- Diabetic: 6.4% or higher
What Causes Prediabetes?
Blood sugar levels can rise due to a hormone called insulin not processing glucose properly in the body.
Insulin, made by the pancreas, transfers blood sugar to cells to use as energy later on and thus helps monitor blood glucose levels appropriately.
If you have prediabetes, your body is not responding normally to insulin, and as a result, the pancreas will continue to produce more and more insulin until even the pancreas itself cannot keep up.
Blood glucose levels will continue to rise, leading to prediabetes, then potentially type 2 diabetes.
If your blood glucose levels eventually reach type 2 diabetes status, it indicates insulin resistance occurring, where your body doesn’t recognize the presence of insulin.
Signs and Symptoms of Prediabetes
It is important to note that you could have prediabetes and not even know it. In fact, one in every two people is unaware they have the condition!
You may not experience any specific signs or symptoms until serious health concerns (like type 2 diabetes) occur.
Feeling down and not like yourself recently? It is important to be aware of the signs of prediabetes so you can get your levels tested by your primary care doctor before it’s too late!
Here are a few signs and symptoms of prediabetes to look out for:
- Frequent urination
- Excessive thirst
- Weight gain
- And more!
Risk Factors of Prediabetes
Additionally, there are risk factors for prediabetes that are important to understand.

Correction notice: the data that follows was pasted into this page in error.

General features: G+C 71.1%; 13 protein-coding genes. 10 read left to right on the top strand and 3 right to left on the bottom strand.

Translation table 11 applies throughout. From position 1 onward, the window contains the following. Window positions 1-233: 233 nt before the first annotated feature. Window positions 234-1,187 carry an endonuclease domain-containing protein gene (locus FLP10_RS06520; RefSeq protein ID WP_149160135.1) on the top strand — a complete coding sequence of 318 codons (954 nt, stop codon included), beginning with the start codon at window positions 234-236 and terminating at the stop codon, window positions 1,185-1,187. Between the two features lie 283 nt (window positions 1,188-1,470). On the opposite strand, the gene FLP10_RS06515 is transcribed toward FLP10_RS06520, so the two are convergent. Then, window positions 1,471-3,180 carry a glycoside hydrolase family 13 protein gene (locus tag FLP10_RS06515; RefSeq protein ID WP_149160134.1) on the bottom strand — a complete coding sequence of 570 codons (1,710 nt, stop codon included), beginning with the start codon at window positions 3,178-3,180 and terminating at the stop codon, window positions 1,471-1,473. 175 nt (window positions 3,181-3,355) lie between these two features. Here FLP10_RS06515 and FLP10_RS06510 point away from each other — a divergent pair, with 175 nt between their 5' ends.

These put you are a higher risk for developing prediabetes, meaning you will want to keep a closer eye on your blood sugar levels and diet and lifestyle habits.
These risks include:
- If you are 45 years +
- If you have had gestational diabetes
- If your mother, father, or siblings have been diagnosed with type 2 diabetes
- BMI > 25 kg/m2: Overweight – Obese BMI Status
- If you are a chronic smoker
- If you are physically inactive less than three times a week: sedentary activity status
- Having Polycystic Ovarian Syndrome (PCOS)
*There are genetic research trends for prediabetes as well, showcasing other uncontrollable risk factors. It is currently still not fully understood why, but 17.1 million more men were diagnosed with diabetes in 2017 than women.
In addition, ethnic and racial groups, including African Americans, Hispanic/Latino Americans, American Indians, Pacific Islanders, and Asian Americans, are at a higher risk for developing diabetes.